Age of Your Dog: Probiotics can be beneficial for dogs of all ages, from puppies to senior dogs. However, the specific needs may vary based on age. For instance, puppies might benefit from probiotics to develop balanced intestinal bacteria and support their immune system, while senior dogs might need it for overall gut health and well-being.

Forms of Probiotic Supplements

Probiotics are available as pastes, powders, pills or capsules, and even sprays. Some dog food brands and dog treats also contain probiotics.

The way your dog absorbs probiotics can vary based on the type of product you use, so be attentive to your dog’s preferences, needs, and health conditions.

Do Probiotics Have Side Effects on Dogs?

Probiotics are considered safe, but some pet parents have reported the following common side effects, which may happen if your pup has had a particularly high dose: digestive discomfort, diarrhea, bloating, gas, and constipation.

These side effects are typically mild and temporary. They often resolve as your dog’s system adjusts to the probiotics. If you notice any persistent or concerning symptoms, consult your veterinarian.

Safe Use of Probiotics

Before starting probiotics, talk to your veterinarian, especially if you have a puppy, a senior dog, or a dog with health conditions or specific needs. Once your veterinarian has given you the okay, make sure to follow what your veterinarian has prescribed or the recommended dosage on the probiotic package. The dosage often depends on the dog’s size and the CFUs in the product.

Start with a small dose and gradually increase it. This helps your dog’s system adjust to the new bacteria. Watch for any adverse reactions like diarrhea, gas, or bloating. Stop giving probiotics if these occur and persist, and consult your veterinarian immediately.

After you’ve given your pup the supplement, make sure to store probiotics as per the manufacturer’s instructions. Some may require refrigeration, while others are shelf-stable.

Keep an eye on your dog’s overall health and behavior once you start them on probiotics. Look for improvements or any concerning changes.

Remember: While probiotics for dogs offer numerous benefits, they are not typically necessary if your pup is already healthy and has a balanced gut microbiome.


Can Puppies Take Probiotics?

Yes, puppies can take probiotics specifically for them. These will help them develop a balanced intestinal bacteria, which supports immunity and digestive health. Additionally, they’re great for lowering the chances of digestive issues like diarrhea, constipation, and infections in their digestive systems.

Can Immunocompromised Dogs Take Probiotics?

Yes, immunocompromised dogs can take probiotics, but it should be done so with caution and under strict veterinary supervision. In rare cases, the bacteria in probiotics could potentially translocate and cause serious issues like septicemia, although this is more commonly reported in human patients. Less is known about its effects on pets, so it’s better to err on the side of caution.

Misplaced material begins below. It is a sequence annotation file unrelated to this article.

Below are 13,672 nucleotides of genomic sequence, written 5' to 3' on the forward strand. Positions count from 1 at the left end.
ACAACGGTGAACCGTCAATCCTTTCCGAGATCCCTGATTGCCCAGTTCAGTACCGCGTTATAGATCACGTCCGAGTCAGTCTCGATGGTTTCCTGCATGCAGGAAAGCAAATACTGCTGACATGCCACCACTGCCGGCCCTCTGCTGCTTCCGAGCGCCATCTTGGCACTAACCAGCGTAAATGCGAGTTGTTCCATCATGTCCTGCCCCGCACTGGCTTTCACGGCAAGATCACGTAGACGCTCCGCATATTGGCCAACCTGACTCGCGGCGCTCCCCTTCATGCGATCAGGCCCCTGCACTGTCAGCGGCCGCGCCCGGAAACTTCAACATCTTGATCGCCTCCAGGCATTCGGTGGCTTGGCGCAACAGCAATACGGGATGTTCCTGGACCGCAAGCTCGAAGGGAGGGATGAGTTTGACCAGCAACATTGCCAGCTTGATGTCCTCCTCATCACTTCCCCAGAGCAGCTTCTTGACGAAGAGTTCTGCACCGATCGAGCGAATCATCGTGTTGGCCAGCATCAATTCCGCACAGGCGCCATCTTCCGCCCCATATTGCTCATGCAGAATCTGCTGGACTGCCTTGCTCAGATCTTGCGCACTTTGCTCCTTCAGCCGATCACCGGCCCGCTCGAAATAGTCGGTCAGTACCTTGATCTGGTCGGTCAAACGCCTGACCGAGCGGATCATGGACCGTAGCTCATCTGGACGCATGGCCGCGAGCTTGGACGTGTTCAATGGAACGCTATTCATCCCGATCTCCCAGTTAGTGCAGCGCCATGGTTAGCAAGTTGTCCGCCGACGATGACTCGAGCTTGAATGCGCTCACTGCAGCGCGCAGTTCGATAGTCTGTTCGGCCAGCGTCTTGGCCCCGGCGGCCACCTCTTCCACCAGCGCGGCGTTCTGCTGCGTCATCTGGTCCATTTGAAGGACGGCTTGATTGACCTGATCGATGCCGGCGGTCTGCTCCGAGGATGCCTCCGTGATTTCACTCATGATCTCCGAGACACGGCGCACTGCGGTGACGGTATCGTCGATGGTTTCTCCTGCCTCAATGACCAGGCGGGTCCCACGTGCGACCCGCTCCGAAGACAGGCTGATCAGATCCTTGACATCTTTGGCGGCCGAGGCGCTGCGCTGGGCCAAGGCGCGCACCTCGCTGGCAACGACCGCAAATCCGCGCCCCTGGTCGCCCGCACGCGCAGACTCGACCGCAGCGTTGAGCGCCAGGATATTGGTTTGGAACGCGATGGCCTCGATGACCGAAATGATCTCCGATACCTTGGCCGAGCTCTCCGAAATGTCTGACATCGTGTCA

Studies have shown, however, that dogs with parvovirus and acute hemorrhagic diarrhea can safely take probiotics.

Can Dogs Take Human Probiotics? 

According to PetMD, dogs can take human probiotics, as they aren’t harmful to pets. But it’s generally not recommended, as these won’t provide the health benefits species-specific supplements contain. Your dog’s gut flora is different from yours, and some human supplements and products may contain ingredients that are toxic to dogs.

The same goes for human food like yogurt, kefir, fermented vegetables like sauerkraut, etc. Adding new food to your dog’s diet can cause diarrhea and other digestive issues—quite counterintuitive to the reason you’re giving your dog probiotics.

What Are the Risks of Probiotics?

Pet probiotics, like many other supplements, aren’t regulated by agencies such as the FDA. This lack of oversight means that different brands of probiotics might not be made the same way.

Also, the labels on many probiotic supplements often don’t match what’s actually inside them. A good number of these supplements might not even have the right kind of bacteria they claim to have. Plus, there’s a question about how much these bacteria can really help dogs, as many supplements have only a small amount of the good bacteria that dogs need.

The Final Woof on Pet Probiotics

Though we’re familiar with the benefits of probiotics to our and our pup’s digestive health, there’s still the challenge of picking the right one due to varied quality and lack of strict regulation in the industry. 

As always, when introducing anything new to your beloved pets, talk to your veterinarian first. They’ll be able to recommend the best probiotic supplements for what your dog needs.

Kristen Levine is a nationally acclaimed pet expert, influencer, and Fear Free Certified® Professional with over 30 years of experience working with pets.

Through this blog and her book, Pampered Pets on a Budget, Kristen has helped millions of pet parents solve problems and provide the best care for their dogs and cats.

Working alongside hundreds of pet professionals, including veterinarians, behaviorists and trainers inspired Kristen to become a pet parenting “guide”, providing readers with reliable information about health, wellness and lifestyle for dogs and cats and the people who love them.

A dogged advocate for pet adoption and rescue, Kristen has featured over 1,000 adoptable dogs and cats from the SPCA on live television and radio appearances to get them adopted. Her blog, has been featured in over 100 media outlets – including the New York Times, USA Today, FOX & Friends, Good Morning America, Women's Day, Reader's Digest, Good Housekeeping, Pop Sugar and more.

To stay up to date on the latest health and lifestyle trends for pets, Kristen regularly attends the top veterinary and pet product conferences, where she’s often a featured speaker.